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Beverley Grammar School

Beverley Grammar School
Motto Adolescentiam alunt senectutem oblectant
Established c. 700 AD
Type Academy
Headteacher Gavin Chappell
Founder St John of Beverley
Location Queensgate
East Riding of Yorkshire
HU17 8NF
DfE URN 136995 Tables
Ofsted Reports Pre-academy reports
Students 850[1] (approx.)
Gender Boys
Ages 11–16 sixthform = 18
Houses 5 (Burden, Connington, Fisher, Minster, School)
Publication Beverlonian[2]

Beverley Grammar School is a boys' secondary academy school in Beverley, East Riding of Yorkshire, England. It was founded in 700 AD[3] and is the country's oldest state school[4] and the eighth oldest school overall. The school is a specialist Engineering College and shares a mixed Sixth form with Beverley High School. The school has received an 'Outstanding' in Ofsted inspections in 2006,[5] 2008,[6] and in 2010. However was unable to sustain such a high level record when deemed 'requires improvement' in 2013.[7] The current headteacher is Gavin Chappell,[8] taking over from Gillian Todd in September 2015.[9]


  • School site 1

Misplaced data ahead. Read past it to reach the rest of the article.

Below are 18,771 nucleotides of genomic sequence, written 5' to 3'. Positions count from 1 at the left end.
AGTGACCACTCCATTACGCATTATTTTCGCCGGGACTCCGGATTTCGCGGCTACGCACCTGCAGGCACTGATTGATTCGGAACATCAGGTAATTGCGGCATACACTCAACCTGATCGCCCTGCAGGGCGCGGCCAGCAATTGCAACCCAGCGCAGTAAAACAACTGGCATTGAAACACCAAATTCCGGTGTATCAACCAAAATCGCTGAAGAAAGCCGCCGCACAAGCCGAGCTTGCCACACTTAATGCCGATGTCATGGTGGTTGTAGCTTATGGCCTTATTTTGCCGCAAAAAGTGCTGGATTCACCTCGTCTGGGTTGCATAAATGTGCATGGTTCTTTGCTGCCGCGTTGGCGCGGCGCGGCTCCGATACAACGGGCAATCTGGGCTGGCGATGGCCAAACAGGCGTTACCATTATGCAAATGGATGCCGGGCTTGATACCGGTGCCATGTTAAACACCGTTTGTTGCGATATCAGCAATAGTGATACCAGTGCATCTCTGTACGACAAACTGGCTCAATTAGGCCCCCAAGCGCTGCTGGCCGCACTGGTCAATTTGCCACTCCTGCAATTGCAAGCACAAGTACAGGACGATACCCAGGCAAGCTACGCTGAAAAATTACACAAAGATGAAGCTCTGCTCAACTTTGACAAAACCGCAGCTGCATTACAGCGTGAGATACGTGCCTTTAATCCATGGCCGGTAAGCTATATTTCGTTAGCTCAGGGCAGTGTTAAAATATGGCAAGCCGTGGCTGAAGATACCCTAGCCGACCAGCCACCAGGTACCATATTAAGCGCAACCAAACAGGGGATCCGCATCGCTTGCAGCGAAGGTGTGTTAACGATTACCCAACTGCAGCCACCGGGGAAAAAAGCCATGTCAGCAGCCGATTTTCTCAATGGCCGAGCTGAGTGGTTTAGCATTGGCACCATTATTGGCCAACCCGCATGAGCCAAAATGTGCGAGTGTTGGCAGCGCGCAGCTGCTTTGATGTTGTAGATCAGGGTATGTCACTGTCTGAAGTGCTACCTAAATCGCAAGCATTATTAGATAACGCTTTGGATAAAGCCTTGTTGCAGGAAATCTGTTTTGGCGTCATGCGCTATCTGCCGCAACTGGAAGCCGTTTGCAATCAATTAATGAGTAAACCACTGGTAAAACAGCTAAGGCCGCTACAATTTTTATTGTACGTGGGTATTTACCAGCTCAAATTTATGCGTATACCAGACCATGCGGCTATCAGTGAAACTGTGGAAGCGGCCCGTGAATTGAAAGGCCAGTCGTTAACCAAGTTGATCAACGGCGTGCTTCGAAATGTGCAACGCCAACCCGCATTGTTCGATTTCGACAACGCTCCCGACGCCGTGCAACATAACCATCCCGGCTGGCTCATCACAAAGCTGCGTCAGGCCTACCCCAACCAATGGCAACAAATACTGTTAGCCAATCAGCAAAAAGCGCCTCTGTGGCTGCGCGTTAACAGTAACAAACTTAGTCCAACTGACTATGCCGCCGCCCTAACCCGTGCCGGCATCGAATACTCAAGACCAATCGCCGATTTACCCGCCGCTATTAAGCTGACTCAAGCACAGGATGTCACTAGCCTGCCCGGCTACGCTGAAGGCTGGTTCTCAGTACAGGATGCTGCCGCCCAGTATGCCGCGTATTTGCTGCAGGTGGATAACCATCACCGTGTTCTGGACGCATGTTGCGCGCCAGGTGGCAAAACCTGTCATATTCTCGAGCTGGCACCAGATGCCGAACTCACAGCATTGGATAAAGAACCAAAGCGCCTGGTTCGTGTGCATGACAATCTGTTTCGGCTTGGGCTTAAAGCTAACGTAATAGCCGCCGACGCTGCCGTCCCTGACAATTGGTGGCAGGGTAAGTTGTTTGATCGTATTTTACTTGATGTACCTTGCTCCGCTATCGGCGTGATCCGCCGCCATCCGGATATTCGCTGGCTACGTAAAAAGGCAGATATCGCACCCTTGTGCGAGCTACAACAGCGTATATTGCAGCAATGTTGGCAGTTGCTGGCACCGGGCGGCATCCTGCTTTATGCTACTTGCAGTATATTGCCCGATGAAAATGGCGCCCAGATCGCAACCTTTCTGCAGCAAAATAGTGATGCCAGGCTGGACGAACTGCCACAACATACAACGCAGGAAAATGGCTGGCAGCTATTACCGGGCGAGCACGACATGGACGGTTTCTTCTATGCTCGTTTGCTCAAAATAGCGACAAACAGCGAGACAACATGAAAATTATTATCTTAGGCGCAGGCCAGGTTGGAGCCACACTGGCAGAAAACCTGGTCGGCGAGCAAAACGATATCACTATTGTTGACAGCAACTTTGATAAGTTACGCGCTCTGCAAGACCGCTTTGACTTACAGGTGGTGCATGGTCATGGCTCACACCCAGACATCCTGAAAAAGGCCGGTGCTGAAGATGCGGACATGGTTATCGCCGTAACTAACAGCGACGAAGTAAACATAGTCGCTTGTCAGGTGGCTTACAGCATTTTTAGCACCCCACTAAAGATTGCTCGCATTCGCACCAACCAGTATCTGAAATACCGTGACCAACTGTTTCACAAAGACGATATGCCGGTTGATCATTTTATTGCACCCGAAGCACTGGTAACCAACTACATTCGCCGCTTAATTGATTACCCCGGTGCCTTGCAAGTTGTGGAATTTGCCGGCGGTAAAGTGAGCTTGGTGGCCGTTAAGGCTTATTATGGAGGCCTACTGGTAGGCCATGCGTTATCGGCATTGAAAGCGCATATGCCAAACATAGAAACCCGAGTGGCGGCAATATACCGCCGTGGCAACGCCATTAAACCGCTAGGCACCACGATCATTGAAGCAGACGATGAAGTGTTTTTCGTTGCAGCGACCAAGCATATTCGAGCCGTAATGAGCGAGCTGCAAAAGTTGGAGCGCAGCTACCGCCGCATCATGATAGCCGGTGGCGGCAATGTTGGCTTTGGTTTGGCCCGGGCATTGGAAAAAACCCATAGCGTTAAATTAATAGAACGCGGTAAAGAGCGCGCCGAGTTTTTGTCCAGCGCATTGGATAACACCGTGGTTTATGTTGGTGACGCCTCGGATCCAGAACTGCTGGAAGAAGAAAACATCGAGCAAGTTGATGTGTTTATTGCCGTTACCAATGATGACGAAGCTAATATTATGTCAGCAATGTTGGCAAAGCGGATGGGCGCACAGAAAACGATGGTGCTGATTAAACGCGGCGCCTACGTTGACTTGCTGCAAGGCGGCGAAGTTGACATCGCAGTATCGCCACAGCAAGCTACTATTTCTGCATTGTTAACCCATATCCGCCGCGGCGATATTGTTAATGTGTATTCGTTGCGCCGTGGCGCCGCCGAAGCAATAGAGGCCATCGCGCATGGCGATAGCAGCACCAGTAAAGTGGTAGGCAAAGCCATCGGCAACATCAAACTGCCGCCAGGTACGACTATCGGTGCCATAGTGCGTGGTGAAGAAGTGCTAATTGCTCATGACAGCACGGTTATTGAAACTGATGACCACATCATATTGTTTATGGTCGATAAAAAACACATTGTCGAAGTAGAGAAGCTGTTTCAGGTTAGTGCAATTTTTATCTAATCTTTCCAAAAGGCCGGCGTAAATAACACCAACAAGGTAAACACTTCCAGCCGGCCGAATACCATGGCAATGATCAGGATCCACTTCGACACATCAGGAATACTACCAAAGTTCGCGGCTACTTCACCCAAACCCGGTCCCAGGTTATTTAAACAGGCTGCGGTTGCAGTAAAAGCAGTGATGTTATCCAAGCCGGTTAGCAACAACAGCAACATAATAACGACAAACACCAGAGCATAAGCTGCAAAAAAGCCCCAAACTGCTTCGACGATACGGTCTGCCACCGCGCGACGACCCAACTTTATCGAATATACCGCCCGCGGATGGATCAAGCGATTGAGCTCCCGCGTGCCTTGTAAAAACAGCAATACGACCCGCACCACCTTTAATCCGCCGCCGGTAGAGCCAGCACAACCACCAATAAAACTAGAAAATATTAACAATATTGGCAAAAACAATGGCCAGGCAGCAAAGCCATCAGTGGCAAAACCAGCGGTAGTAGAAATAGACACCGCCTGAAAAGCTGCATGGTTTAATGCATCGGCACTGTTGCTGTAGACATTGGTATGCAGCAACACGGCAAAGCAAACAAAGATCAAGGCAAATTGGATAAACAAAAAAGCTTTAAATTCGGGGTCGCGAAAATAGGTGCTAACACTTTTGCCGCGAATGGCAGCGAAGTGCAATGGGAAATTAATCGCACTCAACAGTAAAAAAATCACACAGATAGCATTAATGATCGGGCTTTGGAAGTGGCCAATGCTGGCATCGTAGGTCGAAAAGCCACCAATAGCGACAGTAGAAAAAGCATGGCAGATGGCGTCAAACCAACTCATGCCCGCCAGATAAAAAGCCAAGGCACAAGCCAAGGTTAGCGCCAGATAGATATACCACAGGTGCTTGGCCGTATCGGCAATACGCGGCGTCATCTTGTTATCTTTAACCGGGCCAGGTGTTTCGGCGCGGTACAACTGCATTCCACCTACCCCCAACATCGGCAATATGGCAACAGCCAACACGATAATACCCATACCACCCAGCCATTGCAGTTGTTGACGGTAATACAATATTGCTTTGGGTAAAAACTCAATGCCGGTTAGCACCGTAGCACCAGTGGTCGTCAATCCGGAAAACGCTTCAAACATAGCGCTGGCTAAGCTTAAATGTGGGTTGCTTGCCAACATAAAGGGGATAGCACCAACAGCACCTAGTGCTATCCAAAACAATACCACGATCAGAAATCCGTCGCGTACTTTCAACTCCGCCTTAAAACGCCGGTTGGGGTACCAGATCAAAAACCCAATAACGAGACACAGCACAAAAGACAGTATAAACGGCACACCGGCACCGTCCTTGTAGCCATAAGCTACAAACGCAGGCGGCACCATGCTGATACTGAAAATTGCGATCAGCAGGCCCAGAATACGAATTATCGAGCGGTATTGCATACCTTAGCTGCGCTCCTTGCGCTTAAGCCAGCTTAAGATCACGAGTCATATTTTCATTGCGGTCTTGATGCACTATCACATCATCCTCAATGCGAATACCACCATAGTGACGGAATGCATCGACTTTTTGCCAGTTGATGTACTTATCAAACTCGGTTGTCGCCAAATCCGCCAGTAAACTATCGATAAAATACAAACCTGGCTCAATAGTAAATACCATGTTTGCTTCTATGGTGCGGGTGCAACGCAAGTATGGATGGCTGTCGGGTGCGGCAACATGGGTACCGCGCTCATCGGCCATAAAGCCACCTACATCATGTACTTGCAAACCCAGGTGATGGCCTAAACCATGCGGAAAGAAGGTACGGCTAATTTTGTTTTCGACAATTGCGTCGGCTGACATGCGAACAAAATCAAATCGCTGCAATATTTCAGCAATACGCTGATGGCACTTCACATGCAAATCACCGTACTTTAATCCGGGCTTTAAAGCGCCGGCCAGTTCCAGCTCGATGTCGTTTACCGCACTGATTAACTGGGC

• Curriculum 2
  • Motto 3
  • Houses 4
  • Notable former pupils 5
  • See also 6
  • References 7
  • External links 8

School site

The expressive arts block was completed in October 1999 and includes four classrooms, music practice rooms, music teaching rooms and a drama studio. This was named after the former head of the school and the Chairman of Governors - Richard Michael Scrowston.

The sixth form block incorporating a sixth form common room, teaching rooms, an ICT room, a private study room and offices for staff was opened in 2004. However, since this time, this block has been turned into a Maths block, with the old Maths rooms being used for a larger office space, Psychology and History teaching, and a careers library.

The school is based in Beverley, England and the Beverley Westwood can be seen from its rear classrooms and Science Department. The school's main building and reception are situated at the top of its drive with two main entrances at the front of the school site through its main gate and far path.

The building consists of two main structures and a cluster of subject specific buildings surrounding it. The staff room, the main hall, Business Studies, the psychology classrooms and the Careers Room are situated in the main building. The Geography Department, Languages Section and Exam Room are in the smaller section of the main building. The Science Department are situated in both sections. Surrounding subjects are the Technology Department, the Maths' Block, Sports Hall, Expressive Arts Department and the 6th form block.

The school premises are located between Queensgate and Sloe Lane.


In the School's Joint Sixth form 98% achieved a pass with 52% achieving A*/A/B grades in A levels in 2013.[10]

A Quarter of all Results being A or A*. The average point score per student is 812 points in 2013.[10]

On 21 August 2014 the school announced on their website that 74% of their students had achieved an A* to C grade, additionally 1 in 4 of the students achieved 5A to A*.[11]